DARPA-Funded Device Adjusts the Speed of Light With the Twist of a Knob
DARPA has asked a lot from the science and tech communities, requesting everything from flying cars to weather manipulation to...
DARPA has asked a lot from the science and tech communities, requesting everything from flying cars to weather manipulation to suspended animation. Now they’ve asked UC Santa Cruz researchers to slow down the speed of light, and in a breakthrough that could reshape optical communications, researchers have done exactly that.
Built into a silicon chip, the small optical device has slowed the speed of light by a factor of 1,200 in the lab, in conditions that were previously unthinkable — that is, under normal conditions. “Slow light,” as it’s known, has been produced before, but usually it requires special, lab-induced conditions – often at very low temperatures – that were too complicated for practical use. The UC Santa Cruz team designed their device to work at room temperature and to be produceable in market quantities.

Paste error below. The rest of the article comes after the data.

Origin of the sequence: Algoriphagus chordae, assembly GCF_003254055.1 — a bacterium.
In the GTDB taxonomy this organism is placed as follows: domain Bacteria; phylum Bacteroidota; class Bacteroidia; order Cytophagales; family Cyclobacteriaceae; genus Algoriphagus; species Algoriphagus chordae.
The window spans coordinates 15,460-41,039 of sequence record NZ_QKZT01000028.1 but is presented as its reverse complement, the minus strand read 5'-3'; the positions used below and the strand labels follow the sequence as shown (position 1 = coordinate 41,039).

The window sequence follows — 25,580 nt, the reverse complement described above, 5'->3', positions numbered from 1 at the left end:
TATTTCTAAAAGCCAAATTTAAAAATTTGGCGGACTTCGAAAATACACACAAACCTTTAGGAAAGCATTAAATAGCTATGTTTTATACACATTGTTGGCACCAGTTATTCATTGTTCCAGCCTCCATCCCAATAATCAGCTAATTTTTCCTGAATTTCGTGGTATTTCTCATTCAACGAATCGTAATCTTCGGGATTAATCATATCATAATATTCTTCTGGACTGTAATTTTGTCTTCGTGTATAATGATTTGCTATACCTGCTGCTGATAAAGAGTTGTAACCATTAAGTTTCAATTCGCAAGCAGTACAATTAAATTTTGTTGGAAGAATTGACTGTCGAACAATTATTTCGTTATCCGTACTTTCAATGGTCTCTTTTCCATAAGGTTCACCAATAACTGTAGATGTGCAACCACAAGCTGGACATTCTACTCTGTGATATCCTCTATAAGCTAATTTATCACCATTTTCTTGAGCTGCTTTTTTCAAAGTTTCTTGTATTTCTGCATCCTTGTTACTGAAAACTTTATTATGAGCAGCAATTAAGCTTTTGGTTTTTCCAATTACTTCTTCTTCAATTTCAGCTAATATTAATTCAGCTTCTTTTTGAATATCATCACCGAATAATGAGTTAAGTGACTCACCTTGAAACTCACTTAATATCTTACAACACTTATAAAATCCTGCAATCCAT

The device relies on quantum interference effects on photons (click through to Nature Photonics for the long explanation) as they move through a waveguide built into a chip. These effects don’t just produce slower light, but also lead to other interesting interaction between light and matter that could lead to a variety of applications in optical devices, communications, and computing.
Moreover, it’s easily tunable. A control laser governs the degree to which the light is slowed, so it’s easy to adjust by simply changing the energy of the laser – turn a knob, slow the speed of light. Turn it the other way, increase the speed of light.
Manipulating light with the twist of a knob. Kind of makes you feel all-powerful, doesn’t it? Now, how are things coming along on that weather-control machine?